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I Basic question about Scattering and understanding colors

  1. Sep 19, 2016 #1
    So I'm studying scattering and size parameters now, I've come to understand that the sky is blue because the size parameter is such that it's an excellent "scatterer" of blue-violet visible light, and horrible at red-orange, that lets pass, and such the sun is yellow within the Earth.
    I've also come to understand why clouds are white, the parameter is such that it scatters all 7 discrete wavelengths of visible light, and by combining them it forms white.
    But this generated a really basic, naive and almost innocent question in my head, how on Earth do big solid objects color work? My pen is huge, but it's blue, it's not because it's particles are small enough that it scatters blue better right?
    I can't avoid feeling extremely stupid by asking this but i need to know, if color of really small particles is given by it's size, how come we have differently colored huge objects? Following the cloud's logic, shouldn't everything be white?
     
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  3. Sep 19, 2016 #2

    Simon Bridge

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    Solids get their colour from their molecular structure.
    Some visible light hitting the object is absorbed (and re-radiated as head - which you cannot see).
    The rest of the visible light is scattered ... the diffuse colour, what you are used to thinking of as the colour of the object, is the result of thaose wavelengths that get scattered off the surface.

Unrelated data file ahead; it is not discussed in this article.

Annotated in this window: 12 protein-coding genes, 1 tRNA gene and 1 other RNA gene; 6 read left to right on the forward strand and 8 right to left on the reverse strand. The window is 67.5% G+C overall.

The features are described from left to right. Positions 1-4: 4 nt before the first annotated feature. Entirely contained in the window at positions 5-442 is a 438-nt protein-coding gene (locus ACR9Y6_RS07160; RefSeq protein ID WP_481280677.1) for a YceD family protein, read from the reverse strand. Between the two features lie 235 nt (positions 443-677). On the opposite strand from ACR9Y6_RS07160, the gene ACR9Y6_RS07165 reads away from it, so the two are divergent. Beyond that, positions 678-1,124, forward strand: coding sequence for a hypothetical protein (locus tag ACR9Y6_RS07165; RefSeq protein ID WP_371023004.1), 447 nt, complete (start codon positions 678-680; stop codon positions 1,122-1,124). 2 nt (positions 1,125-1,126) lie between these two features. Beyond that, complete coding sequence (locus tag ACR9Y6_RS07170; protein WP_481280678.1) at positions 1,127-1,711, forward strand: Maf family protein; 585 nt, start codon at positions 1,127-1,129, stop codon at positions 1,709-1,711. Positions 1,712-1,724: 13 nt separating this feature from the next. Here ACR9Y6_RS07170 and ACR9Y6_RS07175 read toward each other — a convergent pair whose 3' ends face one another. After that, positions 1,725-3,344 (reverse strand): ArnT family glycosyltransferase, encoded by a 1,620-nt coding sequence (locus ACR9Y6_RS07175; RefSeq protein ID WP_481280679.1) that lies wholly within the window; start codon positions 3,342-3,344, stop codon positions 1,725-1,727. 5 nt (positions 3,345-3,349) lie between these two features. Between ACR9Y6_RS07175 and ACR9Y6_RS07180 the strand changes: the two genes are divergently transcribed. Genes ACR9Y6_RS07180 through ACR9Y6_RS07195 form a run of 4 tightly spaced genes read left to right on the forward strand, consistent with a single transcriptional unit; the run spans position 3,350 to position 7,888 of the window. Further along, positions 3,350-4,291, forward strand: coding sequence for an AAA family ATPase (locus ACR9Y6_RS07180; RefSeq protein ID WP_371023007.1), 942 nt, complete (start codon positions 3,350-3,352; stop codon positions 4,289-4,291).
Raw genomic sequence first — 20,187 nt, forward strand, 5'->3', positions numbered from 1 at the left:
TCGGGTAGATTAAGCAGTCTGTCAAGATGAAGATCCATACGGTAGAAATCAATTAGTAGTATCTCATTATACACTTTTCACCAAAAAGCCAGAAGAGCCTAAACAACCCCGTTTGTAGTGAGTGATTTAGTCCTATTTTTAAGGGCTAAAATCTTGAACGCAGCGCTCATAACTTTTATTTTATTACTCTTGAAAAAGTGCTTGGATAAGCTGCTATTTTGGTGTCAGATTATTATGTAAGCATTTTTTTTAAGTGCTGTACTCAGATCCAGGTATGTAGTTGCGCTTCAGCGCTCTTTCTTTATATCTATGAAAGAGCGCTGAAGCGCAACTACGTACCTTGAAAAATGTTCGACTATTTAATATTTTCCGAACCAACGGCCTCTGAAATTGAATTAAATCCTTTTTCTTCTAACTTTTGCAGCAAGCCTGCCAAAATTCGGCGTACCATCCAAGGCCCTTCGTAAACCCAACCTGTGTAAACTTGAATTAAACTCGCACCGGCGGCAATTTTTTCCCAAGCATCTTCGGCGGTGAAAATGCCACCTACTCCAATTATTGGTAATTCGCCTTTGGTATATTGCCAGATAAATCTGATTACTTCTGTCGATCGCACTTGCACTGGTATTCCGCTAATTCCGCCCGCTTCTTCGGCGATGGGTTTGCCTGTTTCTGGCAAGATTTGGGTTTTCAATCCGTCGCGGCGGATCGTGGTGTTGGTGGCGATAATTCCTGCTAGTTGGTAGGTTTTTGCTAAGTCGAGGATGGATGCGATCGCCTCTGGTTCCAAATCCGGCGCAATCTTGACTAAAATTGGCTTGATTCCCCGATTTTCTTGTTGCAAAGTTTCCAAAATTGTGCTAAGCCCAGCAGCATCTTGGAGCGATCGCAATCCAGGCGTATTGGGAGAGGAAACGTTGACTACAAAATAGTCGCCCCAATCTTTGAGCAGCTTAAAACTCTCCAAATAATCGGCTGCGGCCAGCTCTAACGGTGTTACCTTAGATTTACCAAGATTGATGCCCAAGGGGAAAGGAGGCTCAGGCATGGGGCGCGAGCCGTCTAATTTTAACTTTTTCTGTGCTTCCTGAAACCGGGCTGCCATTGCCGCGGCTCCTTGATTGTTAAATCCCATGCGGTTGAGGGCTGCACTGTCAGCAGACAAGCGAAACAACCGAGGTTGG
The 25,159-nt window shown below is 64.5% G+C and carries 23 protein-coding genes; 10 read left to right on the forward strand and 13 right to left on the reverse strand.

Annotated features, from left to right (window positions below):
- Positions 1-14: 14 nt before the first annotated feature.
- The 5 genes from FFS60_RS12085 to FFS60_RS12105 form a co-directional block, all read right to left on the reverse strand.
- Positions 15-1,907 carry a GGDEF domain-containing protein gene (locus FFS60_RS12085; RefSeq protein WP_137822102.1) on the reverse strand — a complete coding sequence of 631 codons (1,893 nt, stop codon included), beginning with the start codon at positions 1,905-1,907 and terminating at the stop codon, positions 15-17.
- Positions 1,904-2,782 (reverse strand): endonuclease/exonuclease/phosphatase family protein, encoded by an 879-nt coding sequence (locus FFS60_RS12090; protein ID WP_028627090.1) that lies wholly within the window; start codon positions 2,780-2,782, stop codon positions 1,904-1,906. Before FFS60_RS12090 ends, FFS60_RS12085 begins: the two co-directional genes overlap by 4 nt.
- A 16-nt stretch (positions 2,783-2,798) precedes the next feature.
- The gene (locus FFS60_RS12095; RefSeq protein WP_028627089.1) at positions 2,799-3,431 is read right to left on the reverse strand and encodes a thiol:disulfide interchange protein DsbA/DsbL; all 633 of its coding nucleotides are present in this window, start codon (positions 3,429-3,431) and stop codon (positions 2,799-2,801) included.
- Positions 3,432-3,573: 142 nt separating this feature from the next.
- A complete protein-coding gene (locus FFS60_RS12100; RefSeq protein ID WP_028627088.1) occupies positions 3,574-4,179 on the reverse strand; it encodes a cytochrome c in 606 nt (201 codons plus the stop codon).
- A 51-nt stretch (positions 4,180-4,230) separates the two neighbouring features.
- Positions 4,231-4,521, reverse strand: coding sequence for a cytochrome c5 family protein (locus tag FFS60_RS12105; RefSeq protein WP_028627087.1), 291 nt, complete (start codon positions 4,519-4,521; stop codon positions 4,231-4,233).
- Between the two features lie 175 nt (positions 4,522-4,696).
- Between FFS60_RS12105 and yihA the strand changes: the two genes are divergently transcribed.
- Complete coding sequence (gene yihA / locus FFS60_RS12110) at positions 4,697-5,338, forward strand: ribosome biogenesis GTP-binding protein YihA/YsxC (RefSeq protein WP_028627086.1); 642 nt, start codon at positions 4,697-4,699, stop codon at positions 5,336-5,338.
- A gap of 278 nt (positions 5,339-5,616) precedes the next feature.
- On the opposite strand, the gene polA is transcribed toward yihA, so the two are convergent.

But you are correct, there is more to colour than the simple model you have.
     
  4. Sep 19, 2016 #3
    No, not unless it's made of glass or something like that which can be solid and scatter light.

    To absorb radiation at a given frequency there has to be a corresponding energy transition for a particle in the material. To emit radiation at a given frequency there also has to be a corresponding transition. This is a result of the photon energy equation ##E=\frac{hc}{λ}##. Quantum physics tells us that there can be a shortage of available states at some energy levels. There can even be complete voids at some energy levels. This is predicted by solutions of Schrodinger's equation inside the material. This calculation can be done for some crystals but in general is not easily accomplished.

    If states are rare at certain energy levels then some transitions will be more common than others. That means a material can be better at absorbing some wavelengths and not so good at others. Likewise the material can be better at emitting some wavelengths when it is heated.
     
  5. Sep 19, 2016 #4

    Andy Resnick

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    Oh dear....
     
  6. Sep 19, 2016 #5
    I googled that one and it appeared that, unless I read false information (which is usual on the internet), I did not invent or reach that conclusion by myself
     
  7. Sep 19, 2016 #6
    Ok, thanks, solids get their color not from a size parameter, but from a "structure" parameter, so the wavelength range they scatter is given by that. :)
     
  8. Sep 19, 2016 #7

    Andy Resnick

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    Can you please provide a link to the site that claims there are 7 visible wavelengths?
     
  9. Sep 19, 2016 #8